Wine Country Philanthropy: How This Young Foundation Supports Sonoma's Youth

Many associate Sonoma County, California's countryside with wine and wealth. A study last decade by the policy research organization New Economy, Working Solutions, though, found that "while economic growth had brought prosperity to some North Bay residents, the dramatic increase of low-wage jobs, the loss of middle-income jobs, and the rising cost of living led to the stagnation of incomes for the bottom two-fifths, and extreme economic hardship for many."

Enter the newly-minted John Jordan Foundation, established in 2012 by John Jordan, 43-year-old wine entrepreneur and CEO of Jordan Vineyard & Winery. Jordan has deep ties to Sonoma County and he attended grade school in the region. After heading to Southern California to attend Occidental College, Jordan returned to Sonoma County to attend Empire College School of Law in Santa Rosa. He later opened a firm before stepping away to manage his family's winery.

So far, the John Jordan Foundation has been laser-focused on arming the "disadvantaged with the tools to succeed educationally and professionally." Much of this work has involved youth and education, a focus area of the foundation which has the aim of addressing the "entire continuum from early childhood education through college and workforce development. The overall goal is to support healthy infant, child, and youth development by mobilizing, strengthening, and aligning systems that affect learning."

In a recent year, the foundation gave away close to $840,000 and in the following year, that sum increased to around $1 million, almost all of which was dispersed on a local level. So far, grantees have included outfits such as 10,000 Degrees whose mission is to "achieve educational equity, and support students with need to access and complete higher education to positively impact their communities and the world,"  Schools of Hope, an "an early grade reading initiative that helps children build the critical reading skills needed to succeed in school and life," and Mike Hauser Algebra Academy, a program of the Santa Rosa Chamber of Commerce that involves STEM learning over a three week period in the summer. Mike Hauser Algebra Academy received a $50,000 grant from the John Jordan Foundation.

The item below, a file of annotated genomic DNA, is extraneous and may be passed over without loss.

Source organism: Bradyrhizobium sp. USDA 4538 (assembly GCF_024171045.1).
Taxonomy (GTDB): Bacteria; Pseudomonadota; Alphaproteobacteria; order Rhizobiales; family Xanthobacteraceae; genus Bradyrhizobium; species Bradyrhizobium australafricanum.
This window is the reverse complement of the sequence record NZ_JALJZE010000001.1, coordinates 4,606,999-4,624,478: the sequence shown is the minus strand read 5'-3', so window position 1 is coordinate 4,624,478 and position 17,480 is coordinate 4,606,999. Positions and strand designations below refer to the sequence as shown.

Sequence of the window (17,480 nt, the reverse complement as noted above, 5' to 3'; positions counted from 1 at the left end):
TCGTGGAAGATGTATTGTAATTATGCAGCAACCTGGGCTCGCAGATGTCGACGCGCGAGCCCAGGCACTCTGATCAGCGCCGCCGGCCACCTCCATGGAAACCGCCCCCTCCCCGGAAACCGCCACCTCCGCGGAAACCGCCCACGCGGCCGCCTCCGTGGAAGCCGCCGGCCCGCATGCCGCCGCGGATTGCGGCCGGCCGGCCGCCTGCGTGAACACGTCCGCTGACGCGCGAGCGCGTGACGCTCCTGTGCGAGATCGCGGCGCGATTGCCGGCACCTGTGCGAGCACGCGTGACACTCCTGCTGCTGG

The John Jordan Foundation's largest investment to date is a five year $200,000 a year commitment to Social Advocates for Youth (SAY), whose Dream Center aims to provide a space for homeless and former foster youth. According to SAY, by the way, between 2009 and 2013, the number of homeless youth aged 18-24 in Sonoma County grew by an astounding 450% to 1,128, the highest per capita rate in the nation. When fully-operational, the Dream Center will include "63 units of housing for these 18-24 year olds, along with counseling and job training, both for the residents and another 1000 young people using SAY’s effective counseling and job training services."

STEM education appears to be another particular interest of the foundation and apart from the Algebra Academy, in 2013, the John Jordan Foundation and the County Board of Supervisors pledged $505,000 over five years to the Career Technical Education (CTE) Foundation. CTE, in turn, supported 15 Sonoma County High School programs in areas such as engineering.

The foundation also runs the Teacher's Wishes program, which "supports classroom projects for local teachers affected by ongoing budget cuts." In 2014, the program disbursed around $29,000 to fund projects including a family game night at James Monroe Elementary in Santa Rosa. These funds impacted about 10,000 students across 28 districts.

Apart from youth and education, the other focus area of the John Jordan Foundation is income stability. By this, the foundation means supporting programs that provide a path for upward mobility and financial security. A significant project of the foundation is the John Jordan Education Center (JJEC), which houses Youth Connections and Center for Economic Success (CES). Youth Connections is a "work readiness preparation, career mentoring and leadership development program for youth ages 16 to 24 who are no longer in school." John Jordan Education Center includes a training room for Micro Business Development and Financial Literacy classes in English and Spanish, among other important programming and resources.

It's interesting to see the John Jordan Foundation digging into some of the same issues on a local level that giants like Ford have been engaging in on a much larger scale. As it turns out, many funders large and small really do care about STEM, for instance, and really are seeing career success as something that needs to be seeded from the "cradle." As for the John Jordan Foundation, grantseekers working in Sonoma County should keep an eye on this funder. The foundation's application page can be found here.